Gennadii Subbotkin, a deputy with the municipal legislature in the town of Dudinki, has become the first person to declare his intention to run for governor of Taimyr Autonomous Okrug, reported on 5 November, citing the Yenisei-Inform news agency. The election will be held on 26 November and was called to replace former Governor Aleksandr Khloponin, who was elected governor of Krasnoyarsk Krai on 22 September. Norilsk Mayor Oleg Budargin is reportedly considering running for the post, reported. Although no specific announcements have been made, a spokesman for Budargin's office was quoted as saying, "One thing can be said for sure -- Norilsk will not just stand by and watch the election in Taimyr." Yenisei-Inform also reported on 31 October that a nongovernmental organization called Taimyr Youth will support okrug Duma Speaker Viktor Sitnov in the race. According to a statement by the organization, Sitnov is the only potential candidate capable of "continuing the reforms that Aleksandr Khloponin initiated in Taimyr." RC

The Magadan Oblast Duma on 29 October scheduled the next gubernatorial election for 2 February 2003. Voters will choose a successor to Valentin Tsvetkov, who was assassinated in Moscow last month. LB

A by-election will be required in Murmansk in the coming months to replace State Duma Deputy Vladimir Gusenkov, who died on 5 November. A member of the Fatherland-All Russia faction, Gusenkov had been deputy chairman of the Duma's Agricultural Committee. LB

Legislators in Bashkortostan have voted to postpone consideration of a new draft republican constitution, reported on 13 November. According to the report, deputies postponed consideration because of the large number of comments and proposals being received from throughout the republic. The draft, which would create a parliamentary republic and eliminate the post of republican president, was approved by a constitutional commission on 16 October. Bashkir President Murtaza Rakhimov's term expires in June 2003. Though he has not announced plans to seek another elected office, some analysts have speculated that he will run for the republic's State Assembly with a view to the speaker's job. The new draft constitution limits the head of Bashkortostan's executive branch to two consecutive terms in office but sets no term limits for the speaker of parliament (see "RFE/RL Newsline," 18 October 2002). RC/LB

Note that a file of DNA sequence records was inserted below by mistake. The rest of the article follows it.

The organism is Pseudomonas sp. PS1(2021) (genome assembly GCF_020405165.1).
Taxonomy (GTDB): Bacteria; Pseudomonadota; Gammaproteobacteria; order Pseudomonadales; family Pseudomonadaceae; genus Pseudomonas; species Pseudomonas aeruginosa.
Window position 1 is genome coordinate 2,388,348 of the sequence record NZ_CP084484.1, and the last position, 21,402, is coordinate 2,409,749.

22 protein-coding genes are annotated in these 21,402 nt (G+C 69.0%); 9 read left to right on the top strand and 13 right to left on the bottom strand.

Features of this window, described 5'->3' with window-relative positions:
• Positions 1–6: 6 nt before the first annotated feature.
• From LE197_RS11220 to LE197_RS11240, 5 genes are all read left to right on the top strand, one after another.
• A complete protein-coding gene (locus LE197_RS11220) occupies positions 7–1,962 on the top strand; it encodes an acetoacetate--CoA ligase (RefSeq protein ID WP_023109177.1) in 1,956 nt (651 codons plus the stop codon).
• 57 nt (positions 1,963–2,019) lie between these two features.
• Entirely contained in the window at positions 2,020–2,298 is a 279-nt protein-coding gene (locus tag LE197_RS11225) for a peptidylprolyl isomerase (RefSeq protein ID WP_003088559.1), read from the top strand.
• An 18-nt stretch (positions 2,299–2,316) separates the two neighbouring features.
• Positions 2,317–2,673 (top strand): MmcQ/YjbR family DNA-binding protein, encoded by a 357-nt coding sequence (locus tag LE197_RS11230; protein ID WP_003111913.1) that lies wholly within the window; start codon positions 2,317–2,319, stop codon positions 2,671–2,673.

Police in Pskov on 31 October confirmed that they have arrested the former head of the Loknyan Raion on suspicion of ordering the 26 August murder of his successor, Leonid Volkov (see "RFE/RL Newsline," 26 August 2002), "Izvestiya" reported on 1 November. The report cites unidentified police sources as saying that Sergei Vasilev, who is one of the richest people in Pskov Oblast, has partially confessed to the crime. Pskov Oblast Deputy Prosecutor Petr Ishchenko told journalists that three men have been arrested in the case, including the suspected triggerman, who was found to be in possession of the apparent murder weapon. RC

Rustam Zakirov, a deputy in Tatarstan's State Council, has been arrested and charged with organizing the murder of the head of Tatarstan's Egerje Raion, Refis Seyetov, who was killed outside his home in Nizhnee Kuchukovo early on the morning of 31 August (see "RFE/RL Tatar-Bashkir Report," 2 September 2002), reported on 1 November, citing an unidentified source in the republic's Prosecutor's Office. According to the source, two members of an organized criminal group in Izhevsk, the capital of Udmurtia, had previously been arrested on suspicion that they carried out the killing. Investigators are focusing on Seyetov's professional activities to find a motive for the crime, suggesting the possibility that a criminal group from Izhevsk was trying to extend its influence to the Egerje Raion, of which Zakirov is a former head. CB